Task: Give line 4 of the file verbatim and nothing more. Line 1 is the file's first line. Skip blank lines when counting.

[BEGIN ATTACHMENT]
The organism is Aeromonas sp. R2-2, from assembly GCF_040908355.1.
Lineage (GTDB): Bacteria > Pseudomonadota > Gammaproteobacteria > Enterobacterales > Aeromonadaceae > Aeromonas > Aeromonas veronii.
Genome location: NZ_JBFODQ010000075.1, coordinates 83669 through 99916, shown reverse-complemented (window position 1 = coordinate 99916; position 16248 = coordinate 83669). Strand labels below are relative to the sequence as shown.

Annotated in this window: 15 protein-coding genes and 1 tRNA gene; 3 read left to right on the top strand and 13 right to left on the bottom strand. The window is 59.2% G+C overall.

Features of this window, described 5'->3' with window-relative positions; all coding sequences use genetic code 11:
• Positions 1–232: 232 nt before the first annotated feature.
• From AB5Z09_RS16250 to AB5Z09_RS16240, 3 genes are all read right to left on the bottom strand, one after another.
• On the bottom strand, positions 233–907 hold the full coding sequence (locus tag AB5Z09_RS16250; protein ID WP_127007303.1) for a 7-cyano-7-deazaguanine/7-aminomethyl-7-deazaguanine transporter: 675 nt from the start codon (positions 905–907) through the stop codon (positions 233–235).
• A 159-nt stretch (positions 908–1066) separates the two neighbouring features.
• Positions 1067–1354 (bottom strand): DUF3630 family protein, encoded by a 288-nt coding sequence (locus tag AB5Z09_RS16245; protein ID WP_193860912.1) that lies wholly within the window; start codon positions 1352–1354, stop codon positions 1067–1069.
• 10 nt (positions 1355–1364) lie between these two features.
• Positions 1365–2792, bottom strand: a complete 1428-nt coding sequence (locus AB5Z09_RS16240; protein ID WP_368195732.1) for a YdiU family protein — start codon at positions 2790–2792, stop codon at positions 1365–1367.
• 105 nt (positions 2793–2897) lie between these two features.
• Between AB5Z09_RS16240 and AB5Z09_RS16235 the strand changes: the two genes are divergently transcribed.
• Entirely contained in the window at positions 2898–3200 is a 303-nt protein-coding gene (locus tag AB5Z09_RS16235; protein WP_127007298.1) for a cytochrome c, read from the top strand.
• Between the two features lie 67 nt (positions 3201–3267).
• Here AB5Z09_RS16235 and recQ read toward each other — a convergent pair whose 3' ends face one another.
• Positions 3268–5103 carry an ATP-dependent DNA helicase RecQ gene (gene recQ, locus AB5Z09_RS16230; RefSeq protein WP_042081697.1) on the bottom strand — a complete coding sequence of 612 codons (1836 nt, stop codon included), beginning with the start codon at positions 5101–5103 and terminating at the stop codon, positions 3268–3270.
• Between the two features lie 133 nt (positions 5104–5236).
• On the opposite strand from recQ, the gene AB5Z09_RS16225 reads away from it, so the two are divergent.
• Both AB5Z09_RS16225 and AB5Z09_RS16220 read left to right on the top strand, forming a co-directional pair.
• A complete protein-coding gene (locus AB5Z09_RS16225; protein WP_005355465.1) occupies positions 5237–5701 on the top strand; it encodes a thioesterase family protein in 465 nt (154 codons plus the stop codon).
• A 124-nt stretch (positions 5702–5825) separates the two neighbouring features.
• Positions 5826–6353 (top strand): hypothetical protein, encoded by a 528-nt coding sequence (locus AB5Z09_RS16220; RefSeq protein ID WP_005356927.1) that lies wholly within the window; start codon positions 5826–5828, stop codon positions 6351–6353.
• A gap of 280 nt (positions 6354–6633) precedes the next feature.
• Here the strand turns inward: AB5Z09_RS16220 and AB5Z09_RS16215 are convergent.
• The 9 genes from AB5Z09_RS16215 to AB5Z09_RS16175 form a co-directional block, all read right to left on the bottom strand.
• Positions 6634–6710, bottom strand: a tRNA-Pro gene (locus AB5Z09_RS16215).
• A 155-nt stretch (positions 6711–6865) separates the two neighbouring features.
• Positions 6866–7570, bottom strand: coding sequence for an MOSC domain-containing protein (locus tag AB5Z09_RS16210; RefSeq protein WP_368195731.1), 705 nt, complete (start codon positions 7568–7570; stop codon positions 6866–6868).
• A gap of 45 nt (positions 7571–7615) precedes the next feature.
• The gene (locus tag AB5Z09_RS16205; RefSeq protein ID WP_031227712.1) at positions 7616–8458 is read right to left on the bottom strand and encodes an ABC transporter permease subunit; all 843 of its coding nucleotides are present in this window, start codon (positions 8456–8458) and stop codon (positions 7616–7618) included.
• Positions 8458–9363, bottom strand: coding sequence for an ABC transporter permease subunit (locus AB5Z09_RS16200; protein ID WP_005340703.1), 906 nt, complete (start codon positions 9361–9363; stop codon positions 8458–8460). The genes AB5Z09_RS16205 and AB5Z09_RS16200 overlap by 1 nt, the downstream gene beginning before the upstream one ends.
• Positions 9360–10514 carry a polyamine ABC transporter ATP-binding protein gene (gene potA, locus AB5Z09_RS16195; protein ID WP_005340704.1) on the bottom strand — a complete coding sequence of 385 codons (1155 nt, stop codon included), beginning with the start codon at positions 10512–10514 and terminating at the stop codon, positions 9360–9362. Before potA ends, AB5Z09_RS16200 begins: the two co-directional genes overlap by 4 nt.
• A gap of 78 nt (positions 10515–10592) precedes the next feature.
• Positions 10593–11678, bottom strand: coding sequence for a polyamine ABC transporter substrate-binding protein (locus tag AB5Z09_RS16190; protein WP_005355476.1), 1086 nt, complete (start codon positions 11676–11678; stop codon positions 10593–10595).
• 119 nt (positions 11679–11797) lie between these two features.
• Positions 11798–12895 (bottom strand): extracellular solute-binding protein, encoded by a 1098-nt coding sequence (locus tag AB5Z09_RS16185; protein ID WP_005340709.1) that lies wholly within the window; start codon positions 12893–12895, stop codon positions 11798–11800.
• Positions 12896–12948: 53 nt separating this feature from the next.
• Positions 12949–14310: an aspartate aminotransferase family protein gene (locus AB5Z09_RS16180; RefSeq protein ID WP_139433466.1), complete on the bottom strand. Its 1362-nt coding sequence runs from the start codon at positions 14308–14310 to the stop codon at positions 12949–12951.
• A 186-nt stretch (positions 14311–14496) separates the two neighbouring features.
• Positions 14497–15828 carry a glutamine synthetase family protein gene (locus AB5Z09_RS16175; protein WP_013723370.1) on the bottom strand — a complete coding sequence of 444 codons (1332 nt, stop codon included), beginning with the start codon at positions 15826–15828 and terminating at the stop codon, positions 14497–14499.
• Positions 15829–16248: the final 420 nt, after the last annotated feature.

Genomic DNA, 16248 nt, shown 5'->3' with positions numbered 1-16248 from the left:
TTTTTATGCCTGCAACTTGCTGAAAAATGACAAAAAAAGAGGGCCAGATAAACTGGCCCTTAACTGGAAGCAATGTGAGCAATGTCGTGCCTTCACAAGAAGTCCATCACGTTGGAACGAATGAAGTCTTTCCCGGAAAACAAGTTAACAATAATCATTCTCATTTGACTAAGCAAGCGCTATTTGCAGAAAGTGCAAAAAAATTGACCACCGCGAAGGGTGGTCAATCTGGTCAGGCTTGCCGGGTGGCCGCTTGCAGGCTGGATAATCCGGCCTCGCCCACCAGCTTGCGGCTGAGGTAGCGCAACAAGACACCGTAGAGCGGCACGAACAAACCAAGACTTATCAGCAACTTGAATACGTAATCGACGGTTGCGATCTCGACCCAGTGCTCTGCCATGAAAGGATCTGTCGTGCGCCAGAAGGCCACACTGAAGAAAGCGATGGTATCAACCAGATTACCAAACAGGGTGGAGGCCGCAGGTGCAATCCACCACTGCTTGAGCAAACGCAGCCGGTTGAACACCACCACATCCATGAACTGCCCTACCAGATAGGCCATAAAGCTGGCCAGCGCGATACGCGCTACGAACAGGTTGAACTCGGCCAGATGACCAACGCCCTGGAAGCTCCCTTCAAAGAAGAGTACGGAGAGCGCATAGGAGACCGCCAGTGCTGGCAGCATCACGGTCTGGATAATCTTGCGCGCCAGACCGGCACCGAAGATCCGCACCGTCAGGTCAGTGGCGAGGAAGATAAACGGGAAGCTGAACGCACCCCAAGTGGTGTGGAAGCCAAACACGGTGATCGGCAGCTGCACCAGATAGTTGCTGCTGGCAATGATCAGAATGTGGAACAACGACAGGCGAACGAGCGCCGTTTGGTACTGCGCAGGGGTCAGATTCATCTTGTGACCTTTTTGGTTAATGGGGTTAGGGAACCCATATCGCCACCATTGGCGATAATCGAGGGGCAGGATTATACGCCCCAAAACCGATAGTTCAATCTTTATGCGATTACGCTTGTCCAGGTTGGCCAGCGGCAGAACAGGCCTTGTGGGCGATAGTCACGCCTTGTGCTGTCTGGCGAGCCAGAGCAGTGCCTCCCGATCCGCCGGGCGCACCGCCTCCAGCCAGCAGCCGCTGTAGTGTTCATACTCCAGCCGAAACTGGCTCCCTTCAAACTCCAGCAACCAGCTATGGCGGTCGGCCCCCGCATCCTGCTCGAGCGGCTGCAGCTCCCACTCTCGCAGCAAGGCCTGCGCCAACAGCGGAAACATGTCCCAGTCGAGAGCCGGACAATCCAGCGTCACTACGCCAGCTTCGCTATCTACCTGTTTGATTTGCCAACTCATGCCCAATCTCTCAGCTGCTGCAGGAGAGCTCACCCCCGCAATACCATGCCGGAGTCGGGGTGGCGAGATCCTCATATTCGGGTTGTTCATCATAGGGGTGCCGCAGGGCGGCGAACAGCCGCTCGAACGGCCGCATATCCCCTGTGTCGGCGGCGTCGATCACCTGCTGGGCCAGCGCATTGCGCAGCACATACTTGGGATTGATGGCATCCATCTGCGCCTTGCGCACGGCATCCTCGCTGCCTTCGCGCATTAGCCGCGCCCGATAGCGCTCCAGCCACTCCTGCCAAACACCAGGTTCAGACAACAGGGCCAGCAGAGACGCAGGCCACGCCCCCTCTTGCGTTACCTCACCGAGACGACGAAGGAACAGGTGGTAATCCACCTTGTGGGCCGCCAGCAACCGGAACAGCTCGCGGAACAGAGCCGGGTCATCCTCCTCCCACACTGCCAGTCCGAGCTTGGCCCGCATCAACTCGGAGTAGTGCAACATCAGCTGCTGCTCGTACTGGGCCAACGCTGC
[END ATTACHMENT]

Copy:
Annotated in this window: 15 protein-coding genes and 1 tRNA gene; 3 read left to right on the top strand and 13 right to left on the bottom strand. The window is 59.2% G+C overall.